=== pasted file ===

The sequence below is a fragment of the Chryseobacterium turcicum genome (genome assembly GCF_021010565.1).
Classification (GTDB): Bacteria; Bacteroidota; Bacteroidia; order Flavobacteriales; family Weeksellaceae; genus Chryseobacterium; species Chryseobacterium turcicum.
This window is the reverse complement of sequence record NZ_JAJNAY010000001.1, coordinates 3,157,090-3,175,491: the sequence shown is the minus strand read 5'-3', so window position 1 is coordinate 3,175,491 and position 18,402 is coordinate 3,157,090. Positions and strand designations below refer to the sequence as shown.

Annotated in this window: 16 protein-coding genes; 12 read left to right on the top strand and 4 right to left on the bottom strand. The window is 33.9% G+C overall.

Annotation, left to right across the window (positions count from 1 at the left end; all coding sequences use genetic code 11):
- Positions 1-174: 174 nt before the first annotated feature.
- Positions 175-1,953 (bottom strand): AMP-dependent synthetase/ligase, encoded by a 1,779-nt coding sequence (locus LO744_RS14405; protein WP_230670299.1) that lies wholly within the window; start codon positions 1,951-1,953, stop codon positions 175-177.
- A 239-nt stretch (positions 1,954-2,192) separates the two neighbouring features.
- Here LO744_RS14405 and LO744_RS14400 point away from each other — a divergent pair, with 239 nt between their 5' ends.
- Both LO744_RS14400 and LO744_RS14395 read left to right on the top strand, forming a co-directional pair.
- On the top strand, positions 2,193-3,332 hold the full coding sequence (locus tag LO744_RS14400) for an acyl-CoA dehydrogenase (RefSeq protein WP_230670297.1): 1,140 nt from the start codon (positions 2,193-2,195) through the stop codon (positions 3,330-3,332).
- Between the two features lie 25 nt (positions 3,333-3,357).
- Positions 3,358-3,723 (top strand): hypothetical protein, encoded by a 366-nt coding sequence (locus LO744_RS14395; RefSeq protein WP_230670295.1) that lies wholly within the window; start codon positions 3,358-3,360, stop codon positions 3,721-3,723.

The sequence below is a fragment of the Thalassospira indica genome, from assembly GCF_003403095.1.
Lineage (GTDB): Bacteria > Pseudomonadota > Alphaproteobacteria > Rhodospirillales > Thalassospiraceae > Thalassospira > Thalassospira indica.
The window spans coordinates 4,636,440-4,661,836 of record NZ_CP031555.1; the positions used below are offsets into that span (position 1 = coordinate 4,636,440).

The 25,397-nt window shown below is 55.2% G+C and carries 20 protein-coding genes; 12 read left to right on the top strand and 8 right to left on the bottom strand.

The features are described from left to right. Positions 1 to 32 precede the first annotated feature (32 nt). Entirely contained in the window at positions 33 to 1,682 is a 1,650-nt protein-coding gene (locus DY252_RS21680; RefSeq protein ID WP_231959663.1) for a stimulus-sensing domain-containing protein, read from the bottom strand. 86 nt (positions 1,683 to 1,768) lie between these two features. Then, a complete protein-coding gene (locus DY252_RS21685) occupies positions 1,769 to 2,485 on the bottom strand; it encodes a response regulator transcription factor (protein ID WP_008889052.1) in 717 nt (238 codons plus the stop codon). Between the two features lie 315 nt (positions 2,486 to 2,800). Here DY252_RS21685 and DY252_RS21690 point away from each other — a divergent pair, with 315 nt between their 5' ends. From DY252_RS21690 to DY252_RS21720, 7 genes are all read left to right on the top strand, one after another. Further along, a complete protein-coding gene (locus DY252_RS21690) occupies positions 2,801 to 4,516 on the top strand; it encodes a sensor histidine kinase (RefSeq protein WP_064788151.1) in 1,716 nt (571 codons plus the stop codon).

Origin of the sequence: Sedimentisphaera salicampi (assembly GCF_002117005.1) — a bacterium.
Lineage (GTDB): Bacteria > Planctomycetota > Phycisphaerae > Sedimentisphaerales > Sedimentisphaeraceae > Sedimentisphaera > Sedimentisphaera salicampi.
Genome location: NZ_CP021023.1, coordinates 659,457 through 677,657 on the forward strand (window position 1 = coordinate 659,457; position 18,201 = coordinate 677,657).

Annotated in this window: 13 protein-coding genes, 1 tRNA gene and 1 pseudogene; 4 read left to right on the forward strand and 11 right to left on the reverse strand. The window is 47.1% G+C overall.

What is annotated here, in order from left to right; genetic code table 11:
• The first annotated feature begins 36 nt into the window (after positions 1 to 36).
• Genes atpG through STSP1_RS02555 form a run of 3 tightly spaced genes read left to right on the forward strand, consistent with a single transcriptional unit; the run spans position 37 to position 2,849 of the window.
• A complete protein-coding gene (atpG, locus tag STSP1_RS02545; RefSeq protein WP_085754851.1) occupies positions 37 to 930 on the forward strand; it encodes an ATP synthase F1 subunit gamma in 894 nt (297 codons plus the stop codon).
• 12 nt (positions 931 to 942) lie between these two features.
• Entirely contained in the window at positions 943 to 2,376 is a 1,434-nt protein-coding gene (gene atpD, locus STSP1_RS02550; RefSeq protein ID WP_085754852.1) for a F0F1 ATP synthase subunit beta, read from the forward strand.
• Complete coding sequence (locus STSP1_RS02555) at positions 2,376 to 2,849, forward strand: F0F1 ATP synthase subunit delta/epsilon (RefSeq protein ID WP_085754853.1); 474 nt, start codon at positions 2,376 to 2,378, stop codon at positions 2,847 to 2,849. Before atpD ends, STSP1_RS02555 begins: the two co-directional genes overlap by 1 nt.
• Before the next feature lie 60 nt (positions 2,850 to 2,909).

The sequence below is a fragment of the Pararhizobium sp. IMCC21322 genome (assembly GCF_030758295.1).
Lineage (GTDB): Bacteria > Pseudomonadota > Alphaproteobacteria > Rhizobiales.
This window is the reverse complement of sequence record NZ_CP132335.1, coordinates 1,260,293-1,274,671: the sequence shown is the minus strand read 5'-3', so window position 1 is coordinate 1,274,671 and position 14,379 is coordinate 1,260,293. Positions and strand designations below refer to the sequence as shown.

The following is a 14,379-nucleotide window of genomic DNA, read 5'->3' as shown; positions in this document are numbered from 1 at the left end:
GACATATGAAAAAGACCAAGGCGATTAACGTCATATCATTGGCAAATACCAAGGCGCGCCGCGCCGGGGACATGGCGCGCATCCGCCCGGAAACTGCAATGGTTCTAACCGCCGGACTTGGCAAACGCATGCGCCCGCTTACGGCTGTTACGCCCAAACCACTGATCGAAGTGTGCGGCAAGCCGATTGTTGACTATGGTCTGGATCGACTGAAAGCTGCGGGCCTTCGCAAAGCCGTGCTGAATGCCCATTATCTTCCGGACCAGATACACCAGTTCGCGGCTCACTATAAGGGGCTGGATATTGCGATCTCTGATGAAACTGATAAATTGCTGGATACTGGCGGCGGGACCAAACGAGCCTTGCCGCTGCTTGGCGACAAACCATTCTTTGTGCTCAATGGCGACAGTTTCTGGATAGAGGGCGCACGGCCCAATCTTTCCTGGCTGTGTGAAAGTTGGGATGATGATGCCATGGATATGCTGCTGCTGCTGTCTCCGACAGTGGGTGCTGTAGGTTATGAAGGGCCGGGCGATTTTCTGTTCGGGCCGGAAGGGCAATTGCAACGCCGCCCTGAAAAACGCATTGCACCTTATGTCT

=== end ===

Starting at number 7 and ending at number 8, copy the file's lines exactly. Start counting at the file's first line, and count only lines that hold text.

- Positions 175-1,953 (bottom strand): AMP-dependent synthetase/ligase, encoded by a 1,779-nt coding sequence (locus LO744_RS14405; protein WP_230670299.1) that lies wholly within the window; start codon positions 1,951-1,953, stop codon positions 175-177.
- A 239-nt stretch (positions 1,954-2,192) separates the two neighbouring features.